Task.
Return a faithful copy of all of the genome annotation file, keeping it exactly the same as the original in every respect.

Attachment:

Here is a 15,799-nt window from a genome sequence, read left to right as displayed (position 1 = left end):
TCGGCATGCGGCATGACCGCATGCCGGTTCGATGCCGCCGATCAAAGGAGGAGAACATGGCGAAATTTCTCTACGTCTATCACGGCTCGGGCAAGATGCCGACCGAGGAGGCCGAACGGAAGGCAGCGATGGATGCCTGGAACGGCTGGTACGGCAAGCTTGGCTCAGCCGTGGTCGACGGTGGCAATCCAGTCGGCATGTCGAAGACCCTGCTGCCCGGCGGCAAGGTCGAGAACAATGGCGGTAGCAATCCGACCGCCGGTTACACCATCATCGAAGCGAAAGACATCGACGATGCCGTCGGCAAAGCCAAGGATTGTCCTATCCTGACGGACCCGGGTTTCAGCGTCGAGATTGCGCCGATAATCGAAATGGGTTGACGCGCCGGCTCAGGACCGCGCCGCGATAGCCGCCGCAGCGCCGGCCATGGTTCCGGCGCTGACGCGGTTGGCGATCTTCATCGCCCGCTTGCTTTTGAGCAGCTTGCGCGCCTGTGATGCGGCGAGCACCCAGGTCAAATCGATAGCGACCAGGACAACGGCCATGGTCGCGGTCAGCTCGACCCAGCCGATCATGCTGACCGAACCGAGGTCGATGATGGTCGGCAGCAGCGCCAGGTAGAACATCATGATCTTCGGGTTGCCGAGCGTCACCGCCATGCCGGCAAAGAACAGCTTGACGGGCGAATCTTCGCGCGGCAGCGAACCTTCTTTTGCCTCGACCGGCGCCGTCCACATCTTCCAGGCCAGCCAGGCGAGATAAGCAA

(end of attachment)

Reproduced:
Here is a 15,799-nt window from a genome sequence, read left to right as displayed (position 1 = left end):
TCGGCATGCGGCATGACCGCATGCCGGTTCGATGCCGCCGATCAAAGGAGGAGAACATGGCGAAATTTCTCTACGTCTATCACGGCTCGGGCAAGATGCCGACCGAGGAGGCCGAACGGAAGGCAGCGATGGATGCCTGGAACGGCTGGTACGGCAAGCTTGGCTCAGCCGTGGTCGACGGTGGCAATCCAGTCGGCATGTCGAAGACCCTGCTGCCCGGCGGCAAGGTCGAGAACAATGGCGGTAGCAATCCGACCGCCGGTTACACCATCATCGAAGCGAAAGACATCGACGATGCCGTCGGCAAAGCCAAGGATTGTCCTATCCTGACGGACCCGGGTTTCAGCGTCGAGATTGCGCCGATAATCGAAATGGGTTGACGCGCCGGCTCAGGACCGCGCCGCGATAGCCGCCGCAGCGCCGGCCATGGTTCCGGCGCTGACGCGGTTGGCGATCTTCATCGCCCGCTTGCTTTTGAGCAGCTTGCGCGCCTGTGATGCGGCGAGCACCCAGGTCAAATCGATAGCGACCAGGACAACGGCCATGGTCGCGGTCAGCTCGACCCAGCCGATCATGCTGACCGAACCGAGGTCGATGATGGTCGGCAGCAGCGCCAGGTAGAACATCATGATCTTCGGGTTGCCGAGCGTCACCGCCATGCCGGCAAAGAACAGCTTGACGGGCGAATCTTCGCGCGGCAGCGAACCTTCTTTTGCCTCGACCGGCGCCGTCCACATCTTCCAGGCCAGCCAGGCGAGATAAGCAA